Daily Archives: May 21, 2012

New Year’s Concert 2011-Vienna Philharmonic ( What a treat!)


From Wikipedia: “The New Year’s Concert of the Vienna Philharmonic (German: Das Neujahrskonzert der Wiener Philharmoniker) is a concert of classical music that takes place each year in the morning of January 1 in Vienna, Austria. It is broadcast around the world to an estimated audience of 50 million in 73 countries (as of 2012). 

The music always includes pieces from the Strauss family—Johann Strauss IJohann Strauss IIJosef Strauss and Eduard Strauss—with occasional additional music from other mainly Austrian composers, including Joseph Hellmesberger, Jr.Joseph LannerWolfgang Amadeus MozartOtto Nicolai (the Vienna Philharmonic’s founder), Emil von ReznicekFranz Schubert,Franz von Suppé, and Karl Michael Ziehrer. In 2009, music by Joseph Haydn was played for the first time: the 4th movement of his “Farewell” Symphony to mark the 200th anniversary of his death. There are traditionally about a dozen compositions played, with an interval halfway through the concert and encores at the end. They include waltzespolkasmazurkas, and marches. Of the encores, the first is often a fast polka. The second is Johann Strauss II’s waltz The Blue Danube, whose introduction is interrupted by applause of recognition and a New Year greeting from the musicians to the audience. The last is Johann Strauss I’s Radetzky March, during which the audience claps along under the conductor’s wry direction. The complete duration of the event is around two and a half hours.

“Großer Saal” (Large Hall) of the Musikverein

The concerts have been held in the “Großer Saal” (Large Hall) of the Musikverein since 1939. The orchestra is joined by pairs of balletdancers in selected pieces during the second part of the programme. The dancers come from the Vienna State Opera Ballet and dance at different famous places in Austria, as Schönbrunn PalaceSchloss Esterházy, the Vienna State Opera or the Wiener Musikverein itself. Since 1980 the flowers that decorate the hall have been a gift from the city of SanremoLiguria, Italy.

Boskovsky, concertmaster of the orchestra 1936–1979, conducted the Vienna New Year’s concerts from 1955–1979. In 1980, Lorin Maazel became the first non-Austrian conductor of the concert. The practice of choosing a different star conductor every year (and occasional star soloists) began in 1987 after seven appearances in a row by Maazel. Members of the orchestra voted to rotate conductors. This may have occurred with the telecasts going worldwide, perhaps to make the audio and video recordings more marketable. The first of these rotating stars was Herbert von Karajan, an Austrian, then 78 and in frail health.

Conductors

 

Beethoven, Coriolan Overture Op 62, Thielemann, Vienna Philharmonic Orchestra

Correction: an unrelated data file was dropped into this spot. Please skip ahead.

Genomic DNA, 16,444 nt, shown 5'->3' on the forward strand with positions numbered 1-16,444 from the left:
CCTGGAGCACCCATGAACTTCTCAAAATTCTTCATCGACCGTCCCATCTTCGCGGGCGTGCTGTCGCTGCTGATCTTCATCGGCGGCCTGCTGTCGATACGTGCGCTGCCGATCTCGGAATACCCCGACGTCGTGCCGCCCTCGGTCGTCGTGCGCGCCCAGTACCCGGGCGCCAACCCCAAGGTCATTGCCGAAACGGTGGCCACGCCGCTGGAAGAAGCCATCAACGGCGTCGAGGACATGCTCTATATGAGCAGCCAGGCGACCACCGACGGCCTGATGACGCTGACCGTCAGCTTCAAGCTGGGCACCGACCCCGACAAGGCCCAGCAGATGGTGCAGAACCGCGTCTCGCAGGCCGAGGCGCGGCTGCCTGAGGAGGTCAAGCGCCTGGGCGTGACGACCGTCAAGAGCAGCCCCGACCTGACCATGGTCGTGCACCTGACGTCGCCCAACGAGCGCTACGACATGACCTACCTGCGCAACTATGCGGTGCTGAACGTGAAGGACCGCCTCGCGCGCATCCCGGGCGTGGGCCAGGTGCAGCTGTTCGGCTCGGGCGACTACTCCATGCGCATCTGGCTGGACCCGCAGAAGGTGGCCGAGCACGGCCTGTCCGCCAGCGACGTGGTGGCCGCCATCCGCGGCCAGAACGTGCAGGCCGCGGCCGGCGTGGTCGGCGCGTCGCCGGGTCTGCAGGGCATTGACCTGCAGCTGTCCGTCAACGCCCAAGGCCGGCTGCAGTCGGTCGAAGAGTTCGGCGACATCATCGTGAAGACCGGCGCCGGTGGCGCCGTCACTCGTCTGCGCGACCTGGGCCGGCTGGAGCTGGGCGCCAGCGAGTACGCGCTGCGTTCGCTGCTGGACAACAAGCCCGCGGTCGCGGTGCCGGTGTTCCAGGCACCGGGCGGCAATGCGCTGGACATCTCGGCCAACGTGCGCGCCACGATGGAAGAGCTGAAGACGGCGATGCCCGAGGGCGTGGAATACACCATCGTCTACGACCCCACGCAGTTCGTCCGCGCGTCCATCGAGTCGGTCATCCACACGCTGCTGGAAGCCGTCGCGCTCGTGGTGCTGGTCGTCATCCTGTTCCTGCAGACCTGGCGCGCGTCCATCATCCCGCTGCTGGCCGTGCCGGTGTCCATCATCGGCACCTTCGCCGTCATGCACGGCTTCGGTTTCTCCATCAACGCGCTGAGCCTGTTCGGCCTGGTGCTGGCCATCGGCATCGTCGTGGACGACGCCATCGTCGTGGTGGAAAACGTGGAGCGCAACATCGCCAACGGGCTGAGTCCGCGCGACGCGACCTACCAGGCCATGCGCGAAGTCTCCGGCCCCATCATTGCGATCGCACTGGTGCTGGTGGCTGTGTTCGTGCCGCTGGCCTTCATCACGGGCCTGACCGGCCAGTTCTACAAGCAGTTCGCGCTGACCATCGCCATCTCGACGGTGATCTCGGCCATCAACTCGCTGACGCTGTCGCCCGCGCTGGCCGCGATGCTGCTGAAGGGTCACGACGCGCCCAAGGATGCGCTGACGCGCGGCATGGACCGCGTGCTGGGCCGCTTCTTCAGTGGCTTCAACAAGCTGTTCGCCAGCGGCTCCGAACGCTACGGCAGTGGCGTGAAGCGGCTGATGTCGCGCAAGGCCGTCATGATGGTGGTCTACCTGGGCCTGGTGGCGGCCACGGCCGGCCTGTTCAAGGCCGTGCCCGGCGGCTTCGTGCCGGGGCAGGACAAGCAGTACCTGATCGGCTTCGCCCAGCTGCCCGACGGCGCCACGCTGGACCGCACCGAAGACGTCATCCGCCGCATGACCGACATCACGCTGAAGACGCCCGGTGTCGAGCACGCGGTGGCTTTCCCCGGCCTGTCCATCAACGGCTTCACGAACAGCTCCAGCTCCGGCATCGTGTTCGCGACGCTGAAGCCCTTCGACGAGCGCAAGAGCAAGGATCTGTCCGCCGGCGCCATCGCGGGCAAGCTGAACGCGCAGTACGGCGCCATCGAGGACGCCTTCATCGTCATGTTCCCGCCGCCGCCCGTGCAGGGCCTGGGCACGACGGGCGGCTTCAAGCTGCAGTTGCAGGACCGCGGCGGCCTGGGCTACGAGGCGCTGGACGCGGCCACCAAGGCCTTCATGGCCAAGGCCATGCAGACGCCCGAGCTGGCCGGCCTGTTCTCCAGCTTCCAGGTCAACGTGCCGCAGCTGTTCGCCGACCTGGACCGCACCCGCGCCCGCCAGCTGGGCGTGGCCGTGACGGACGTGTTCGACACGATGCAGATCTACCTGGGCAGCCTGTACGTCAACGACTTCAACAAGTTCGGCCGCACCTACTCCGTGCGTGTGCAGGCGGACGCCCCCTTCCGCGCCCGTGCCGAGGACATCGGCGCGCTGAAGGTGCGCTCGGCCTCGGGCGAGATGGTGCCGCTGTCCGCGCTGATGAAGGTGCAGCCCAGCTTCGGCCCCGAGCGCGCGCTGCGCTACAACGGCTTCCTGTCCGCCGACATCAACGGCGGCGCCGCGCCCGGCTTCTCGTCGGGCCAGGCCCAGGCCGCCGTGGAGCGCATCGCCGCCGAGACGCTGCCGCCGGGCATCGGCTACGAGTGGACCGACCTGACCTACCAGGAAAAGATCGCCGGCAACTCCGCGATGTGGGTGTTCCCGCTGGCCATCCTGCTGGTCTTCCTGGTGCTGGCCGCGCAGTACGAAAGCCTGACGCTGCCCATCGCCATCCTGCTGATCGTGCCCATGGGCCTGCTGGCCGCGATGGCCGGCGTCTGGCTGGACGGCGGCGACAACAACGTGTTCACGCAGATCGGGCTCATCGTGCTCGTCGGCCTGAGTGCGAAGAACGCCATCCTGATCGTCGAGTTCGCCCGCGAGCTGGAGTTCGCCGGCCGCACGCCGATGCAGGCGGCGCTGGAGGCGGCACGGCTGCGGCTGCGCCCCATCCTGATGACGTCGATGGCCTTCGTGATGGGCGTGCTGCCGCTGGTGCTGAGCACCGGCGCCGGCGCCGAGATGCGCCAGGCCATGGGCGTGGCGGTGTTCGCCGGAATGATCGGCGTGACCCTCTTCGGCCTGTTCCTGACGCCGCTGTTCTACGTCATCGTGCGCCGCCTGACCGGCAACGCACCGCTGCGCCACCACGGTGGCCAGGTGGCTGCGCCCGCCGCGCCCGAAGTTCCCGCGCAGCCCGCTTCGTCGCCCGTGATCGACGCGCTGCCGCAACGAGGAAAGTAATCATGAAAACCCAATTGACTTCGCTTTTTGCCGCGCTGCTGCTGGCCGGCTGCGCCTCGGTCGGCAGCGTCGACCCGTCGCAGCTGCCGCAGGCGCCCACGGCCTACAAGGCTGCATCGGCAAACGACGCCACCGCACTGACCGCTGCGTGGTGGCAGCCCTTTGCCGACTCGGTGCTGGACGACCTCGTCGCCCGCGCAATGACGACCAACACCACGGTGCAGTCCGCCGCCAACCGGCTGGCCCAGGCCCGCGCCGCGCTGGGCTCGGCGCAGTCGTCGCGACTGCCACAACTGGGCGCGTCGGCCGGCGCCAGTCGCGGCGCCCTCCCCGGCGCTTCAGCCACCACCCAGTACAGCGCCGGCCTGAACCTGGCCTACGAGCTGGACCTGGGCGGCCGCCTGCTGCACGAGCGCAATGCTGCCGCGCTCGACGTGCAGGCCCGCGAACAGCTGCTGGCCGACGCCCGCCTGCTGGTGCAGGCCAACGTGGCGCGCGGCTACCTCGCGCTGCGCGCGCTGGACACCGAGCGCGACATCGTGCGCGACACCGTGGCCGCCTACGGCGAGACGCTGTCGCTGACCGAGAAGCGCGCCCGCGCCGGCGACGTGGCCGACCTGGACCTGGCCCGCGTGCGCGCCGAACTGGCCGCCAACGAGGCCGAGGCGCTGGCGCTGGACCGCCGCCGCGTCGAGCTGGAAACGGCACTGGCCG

Beethoven, Coriolan Overture Op 62, Thielemann, Vienna Philharmonic Orchestra

The Coriolanus Overture (German: Ouvertüre Coriolan, Op. 62) written in 1807 to Heinrich Joseph von Collin‘s 1804 tragedy.

The structure and themes of the overture follow the play very generally. The main C minor theme represents Coriolanus’ resolve and war-like tendencies (he is about to invade Rome), while the more tender E-flat major theme represents the pleadings of his mother to desist. Coriolan eventually gives in to tenderness, but since he cannot turn back having led an army of his former enemies to Rome’s gates, he kills himself. It was premiered in March of 1807 at a private concert of the home of Prince Franz Joseph von Lobkowitz. The Symphony No. 4 in B flat and the Piano Concerto No. 4 in G were premiered in that same concert.

 

Heinrich Joseph von Collin (1771-1811), Austrian dramatist, was born in Vienna, on 26 December 1771. He received a legal education and entered the Austrian ministry of finance where he found speedy promotion. In 1805 and in 1809, when Austria was under the heel of Napoleon, Collin was entrusted with important political missions. In 1803 he was, together with other members of his family, ennobled, and in 1809 madeHofrat. He died on 28 July 1811 in Vienna. His tragedy Regulus (1801), written in strict classical form, was received with enthusiasm in Vienna, where literary taste, less advanced than that of northern Germany, was still under the ban of French classicism. But in his later dramas, Coriolan(1804), Polyxena (1804), Balboa (1806), and Bianca della Porta (1808), he made some attempt to reconcile the pseudo-classic type of tragedy with that of Shakespeare and the German romanticists. As a lyric poet (Gedichte, collected 1812), Collin has left a collection of stirringWehrmannslieder for the fighters in the cause of Austrian freedom, as well as some excellent ballads (Kaiser Max auf der Martinswand, Herzog Leupold vor Solothurn).